Fred Thurston Bowman died peacefully at his residence in Thomasville on April 20, 2018 with his family near his side. He was 95.
He was born on January 29, 1923, on a farm in Alexander County, near Taylorsville, to Smith L. Bowman and Pansy Pennell Bowman. As he grew up on the farm as the oldest of nine children, his character was grounded in hard work and the joy of watching both people and crops grow.
The family apple orchard not only provided a critical source of income but also gave Thurston an enduring love of horticulture. Until the last year of his life, he loved buying a bushel of apples at Christmas time, dividing them, and presenting friends and family members with their own peck of apples as a holiday present.
As soon as his grandchildren could walk, he would take them each spring to the strawberry fields and pick gallons of berries just to give them away. The need for his labor on the farm allowed little time for sports, schoolwork, or school activities, but he instinctively knew that learning was the key to more fully enjoying the world around him. Later in life, he preached the value of education to everyone around him.
His mother “held him back” a year from starting school so that his younger sister, Louise, would have a walking companion to cover the three mile walk to and from school each day. He also had to miss days at a time during planting or harvesting season. Even though he added driving a school bus and stocking shelves on weekends at a grocery store to his work week, he still graduated with his class from high school.
After high school and after keeping the books for the grocery owner in “downtown Taylorsville”, he set out to Charlotte to attend Kings Business School and to study accounting with the intent of becoming a banker. Before he could complete the Kings Business program, World War II broke out and Fred, as his Army buddies called him, volunteered.
In 1944, thirty days after D-Day, his unit, the 385th Anti – Aircraft Artillery Battalion, moved across Utah Beach into Normandy. Although the 385th saw limited action, they were close enough at times to hear the exploding bombs and artillery fire and the unit played a rear guard role in the Battle of the Bulge.
Lifelong friendships were forged in Europe during that time, and up until 2009 Fred was one of the key planners for an annual gathering of the so-called “Army boys.” They commissioned a history of their unit’s deployments and experiences and faithfully gathered every summer with their families to celebrate their bond and the freedom they fought for.
Fred’s faith in the underlying goodness of America never wavered after his experiences in 1944 and 1945. After returning home, it was back to education, and he became the first member of his family to go to college, enrolling in Catawba College where he would once again work and go to school. He graduated in 1950 with a degree in accounting and accepted a job at Cannon Mills in Kannapolis.
In 1961 he became the Treasurer of Mills Home, which was originally an orphanage and later a part of the Baptist Children’s Homes of NC. Thurston, or F.T., as he was referred to on the Mills Home campus, and his wife, Helen, would devote over 27 years to working at a place dedicated to helping children who were victims of family problems through no fault of their own. Work turned to mission. There are many untold stories of acts of kindness that F.T. and Helen did behind the scenes to influence the lives of kids.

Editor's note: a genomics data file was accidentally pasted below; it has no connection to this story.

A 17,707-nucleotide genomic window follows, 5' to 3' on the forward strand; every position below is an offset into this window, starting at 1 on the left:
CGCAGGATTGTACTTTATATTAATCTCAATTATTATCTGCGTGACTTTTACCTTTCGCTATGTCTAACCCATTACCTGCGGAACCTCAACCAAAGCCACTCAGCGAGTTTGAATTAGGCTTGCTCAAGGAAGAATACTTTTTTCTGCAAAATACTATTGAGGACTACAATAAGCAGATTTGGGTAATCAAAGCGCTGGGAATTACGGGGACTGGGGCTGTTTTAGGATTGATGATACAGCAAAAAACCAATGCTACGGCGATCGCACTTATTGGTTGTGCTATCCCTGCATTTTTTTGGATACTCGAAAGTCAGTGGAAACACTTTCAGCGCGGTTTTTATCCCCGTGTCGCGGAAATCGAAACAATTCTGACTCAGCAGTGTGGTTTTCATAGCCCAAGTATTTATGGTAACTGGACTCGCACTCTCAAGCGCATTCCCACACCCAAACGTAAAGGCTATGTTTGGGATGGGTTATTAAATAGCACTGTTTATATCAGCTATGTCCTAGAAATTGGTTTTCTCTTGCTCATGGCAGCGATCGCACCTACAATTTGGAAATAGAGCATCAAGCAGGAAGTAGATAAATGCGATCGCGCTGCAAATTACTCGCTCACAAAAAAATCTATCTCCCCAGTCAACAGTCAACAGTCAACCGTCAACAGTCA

He loved to watch people grow. F.T had two underlying philosophies. First, was to leave a place better than you found it, and second, was to always give more than you take. While living in Thomasville, he did just that. He was a Sunday School teacher until he was 90, Church deacon for 62 years, Rotary Club President, Thomasville City Council member, Thomasville City School Board Chair, Thomasville Community Hospital Board Chair, and Tom Finch Community YMCA Board chair and member for 30 years.
In 2014, he was presented with the Order of the Long Leaf Pine, North Carolina’s highest civilian honor. It was a fitting testament to his consistent stewardship of family, country, church and community. He worked his entire life helping to make things grow.
In addition to his parents, Fred Thurston was predeceased by all his siblings, Louise Bowman Crouch, Evelyn Bowman, Burrell Bowman, J.D. Bowman, Ralph Bowman, Ray Bowman, Kay Bowman, and Carolyn Bowman.
He is survived by his wife of 71 years, Helen Harrington Bowman; his daughter, Miriam Bowman Davis and her husband Raymond Davis; his son, Charles Fred Bowman and his wife Mary Henderson Bowman; granddaughter, Meredith Elizabeth Davis; grandsons, John Thurston Bowman and Peter Charles Bowman; and sisters-in-law, Kathryn Bowman, Elaine Bowman, Mary Ann Bowman, Carol Bowman, Ora Lee Hannah, Beauford Swift, and Wrenn Rhodes.
The family will receive friends Monday, April 23, 2018, from 6 – 8 p.m., at J.C. Green & Sons Funeral Home in Thomasville. A private burial will be held Tuesday morning, April 24, 2018 at Carolina Memorial Park of Concord-Kannapolis. A service to celebrate Fred Thurston’s life will be held at Green Street Baptist Church on Tuesday, April 24, at 1:00 p.m.
Memorials may be directed to the Tom A. Finch Community YMCA, 1010 Mendenhall Street, Thomasville, NC 27360.
Online condolences may be sent to www.jcgreenandsons.com.